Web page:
Photo: Chiara Bertoglio

I have always been a very Christmassy person. It must be something in my genes, since some of my relatives also seem to think that a year of 365 Christmases would be a definite improvement. 

Setting-up the Christmas decorations is a very complicated job, which I usually do with my father; this year, he lent me his moral support only, as he was recovering from a minor accident. 

The Christmas tree shines and glistens with lights and baubles; decorations in red and gold crowd almost every corner of our home; and on my grand piano (conveniently turned into a large, black, smooth surface) a small collection of Nativity scenes is found. There is a Holy Family in black ebony, the gift of our family doctor (who died several years ago); he spent many months in Africa, volunteering for the local people, and my parents supported his efforts with some of their savings. 

There is a cute Colombian Holy Family (in this case complete with the accompanying ox and donkey), the gift of other missionaries spending their lives in that South American country; and a whole host of music-making angels (most welcome in a musicians’ family), some of which look rather battered after the thousand games I played with them in my childhood. 

In another room, a large creche is my pride and joy. Here, the Holy Family is sheltered by a little hut, made by my father when I was a small child with the bark of a pine tree collected on the mountains. It looks very fragile, yet it has survived tens of Christmases and is always the first thing I unpack when making the creche. 

Inside it, and still empty (until Christmas Eve), there is Jesus’ cradle. This is another beautiful and tender idea of my father, who once found a tiny nest – possibly discarded by its winged owners and builders – and decided it was a nice place for the baby Jesus to rest. 

In front of the hut are the pilgrims, paying homage to the Child. The pole position is always occupied by the most battered of our little statues. It represents a very old and poor man, and this is quite fitting, since it is also one of the oldest statues of the creche. It came from my father’s family, and it must have at least eighty years. It is blackened by the smoke of the carbon stove they used during the war, and so it has lived a time of suffering and pain. My grandparents made the creche with their young son, my father, also in order to spread some light, magic and hope in a world very different from a child’s dreams. 

As a child I did not like that old statue. It seemed to disfigure the nicety of the creche. But my father always insisted that it should be very close to the Holy Family, because it represented a poor old man and because it was so battered. I think this taught me something about the position that the elderly or disabled should occupy in our society. 

Then there’s a host of musicians, including both angels and shepherds. One year we did not remember that we had already bought a shepherd playing the accordion, so we bought another; thus, we have twin brothers, both playing the accordion with the same bemused face. 

To the right, there is a small village. Here too, there are tiny houses which have been part of our creche as long as I can remember, together with new additions, the most remarkable being a couple of casite. These are circular buildings made of stone, not unlike the more famous trulli of Alberobello; the casite, however, are found in Istria, my mother’s homeland. She had to flee her country after the war, abandoning her beloved landscapes, traditions, friends and milieu (as well as her family’s own, equally beloved creche) and finding poverty and marginalization in today’s Italy. These casite, built by a Croatian friend of hers (thus representing also a reconciliation between ethnicities which used to fight each other) are therefore a small piece of Istria, a reminder of our origins in a distant place, as well as a kind of “redemption” for the suffering experienced by my mother, her family and her people.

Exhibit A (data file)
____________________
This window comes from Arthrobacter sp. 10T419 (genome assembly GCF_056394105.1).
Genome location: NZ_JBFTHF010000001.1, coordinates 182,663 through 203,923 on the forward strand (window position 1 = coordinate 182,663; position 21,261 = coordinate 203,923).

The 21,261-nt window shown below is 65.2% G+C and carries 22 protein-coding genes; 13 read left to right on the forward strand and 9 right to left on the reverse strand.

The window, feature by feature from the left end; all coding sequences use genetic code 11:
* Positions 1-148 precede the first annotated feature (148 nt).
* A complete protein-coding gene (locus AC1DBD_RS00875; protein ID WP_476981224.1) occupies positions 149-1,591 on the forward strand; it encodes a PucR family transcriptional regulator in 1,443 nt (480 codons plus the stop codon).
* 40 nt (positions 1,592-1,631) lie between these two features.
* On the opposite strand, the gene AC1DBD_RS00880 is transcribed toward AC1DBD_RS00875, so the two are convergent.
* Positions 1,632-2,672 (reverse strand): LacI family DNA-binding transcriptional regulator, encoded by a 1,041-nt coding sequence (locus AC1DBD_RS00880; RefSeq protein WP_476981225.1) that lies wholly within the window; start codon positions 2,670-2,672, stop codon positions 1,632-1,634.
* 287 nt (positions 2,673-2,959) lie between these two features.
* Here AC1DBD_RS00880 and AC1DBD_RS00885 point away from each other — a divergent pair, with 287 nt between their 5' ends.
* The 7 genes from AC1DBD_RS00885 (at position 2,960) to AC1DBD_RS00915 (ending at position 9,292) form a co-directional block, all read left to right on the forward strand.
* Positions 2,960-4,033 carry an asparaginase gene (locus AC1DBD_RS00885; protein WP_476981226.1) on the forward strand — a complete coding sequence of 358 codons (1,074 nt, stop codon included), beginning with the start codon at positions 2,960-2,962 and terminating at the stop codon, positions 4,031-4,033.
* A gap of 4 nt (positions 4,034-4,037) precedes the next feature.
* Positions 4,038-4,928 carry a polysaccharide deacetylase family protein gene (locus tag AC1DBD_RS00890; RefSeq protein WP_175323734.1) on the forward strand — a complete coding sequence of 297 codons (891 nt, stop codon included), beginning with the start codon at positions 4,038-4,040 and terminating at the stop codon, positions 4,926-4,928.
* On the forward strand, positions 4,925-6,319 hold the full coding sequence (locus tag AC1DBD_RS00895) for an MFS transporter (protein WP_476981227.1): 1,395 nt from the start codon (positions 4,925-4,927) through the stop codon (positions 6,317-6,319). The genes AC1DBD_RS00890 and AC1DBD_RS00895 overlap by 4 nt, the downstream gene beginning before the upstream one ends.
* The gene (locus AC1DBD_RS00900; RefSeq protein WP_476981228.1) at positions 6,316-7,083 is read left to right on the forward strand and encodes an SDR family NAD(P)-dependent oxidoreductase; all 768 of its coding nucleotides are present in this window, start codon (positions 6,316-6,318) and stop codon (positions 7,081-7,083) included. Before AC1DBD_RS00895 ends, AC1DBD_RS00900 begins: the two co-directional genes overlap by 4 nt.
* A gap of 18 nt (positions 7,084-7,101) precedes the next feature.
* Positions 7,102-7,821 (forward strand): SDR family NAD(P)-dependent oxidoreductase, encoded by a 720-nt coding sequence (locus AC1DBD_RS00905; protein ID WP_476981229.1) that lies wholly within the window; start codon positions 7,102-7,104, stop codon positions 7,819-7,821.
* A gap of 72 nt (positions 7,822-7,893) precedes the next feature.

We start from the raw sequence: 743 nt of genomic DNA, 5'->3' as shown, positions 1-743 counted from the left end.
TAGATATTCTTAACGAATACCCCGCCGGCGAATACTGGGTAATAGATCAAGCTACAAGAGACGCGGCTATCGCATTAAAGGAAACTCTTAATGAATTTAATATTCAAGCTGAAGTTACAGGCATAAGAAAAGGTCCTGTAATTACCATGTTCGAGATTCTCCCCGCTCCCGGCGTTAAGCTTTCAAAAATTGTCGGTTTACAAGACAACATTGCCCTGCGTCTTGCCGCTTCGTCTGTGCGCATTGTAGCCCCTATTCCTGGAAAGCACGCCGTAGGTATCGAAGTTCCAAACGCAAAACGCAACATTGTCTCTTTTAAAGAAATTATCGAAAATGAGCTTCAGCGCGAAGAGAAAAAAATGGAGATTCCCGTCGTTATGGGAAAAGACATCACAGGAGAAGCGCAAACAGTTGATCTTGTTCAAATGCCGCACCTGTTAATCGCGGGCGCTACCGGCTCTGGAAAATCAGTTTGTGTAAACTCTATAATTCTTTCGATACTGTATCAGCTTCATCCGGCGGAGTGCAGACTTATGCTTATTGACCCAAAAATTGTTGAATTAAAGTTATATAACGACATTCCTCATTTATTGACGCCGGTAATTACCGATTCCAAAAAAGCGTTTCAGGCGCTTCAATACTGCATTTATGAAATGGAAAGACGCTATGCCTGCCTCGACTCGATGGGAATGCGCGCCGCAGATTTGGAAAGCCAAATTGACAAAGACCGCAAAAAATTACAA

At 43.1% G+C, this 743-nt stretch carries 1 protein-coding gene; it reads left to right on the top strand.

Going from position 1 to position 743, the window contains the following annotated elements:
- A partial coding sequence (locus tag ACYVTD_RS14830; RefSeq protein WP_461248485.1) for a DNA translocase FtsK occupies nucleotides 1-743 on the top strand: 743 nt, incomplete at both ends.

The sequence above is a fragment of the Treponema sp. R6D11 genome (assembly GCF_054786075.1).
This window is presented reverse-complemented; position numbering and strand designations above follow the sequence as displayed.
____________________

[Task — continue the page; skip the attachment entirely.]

There is also a small fake river, flanked in turn by pebbles collected in Istria; and there is a particular kind of innocence in the tiny lakes made with pocket mirrors. My father is an engineer and a researcher; but I find it very touching that he still enjoys this childlike creation of a world in which imagination, fantasy and religion all blend together. 

Indeed, the creche is not only a fascinating little world; it is also a fundamental part of the Italian Catholic experience of Christmas. We pray together, gathering by the creche; on Christmas eve, the tiny statue of the newborn Jesus will be placed in the nest, while the family pray by candlelight. The spectacle of adults and grown-ups enjoying a seemingly childlike play is a powerful reminder of the deep meaning of the Incarnation: the Almighty bending Himself to our human condition, and becoming a child who enjoyed a child’s games, who liked the beauty of our world, who craved a hug from his Mother. 

It is not by chance, therefore, that Pope Francis has written a Letter on the importance of the creche; in fact, it is possibly one of the most Christian aspects of Christmas, and one which never fails to enchant, to enamour and to embellish our experience of Christmas.

Dr Chiara Bertoglio is a musician and theologian moonlighting as a journalist. She writes from Italy. Visit her website.

Carolyn Moynihan

Carolyn Moynihan

Carolyn Moynihan is a New Zealand journalist with a special interest in family issues. She began her working life as a secondary school teacher but always fancied the life of the scribe. Too late, she...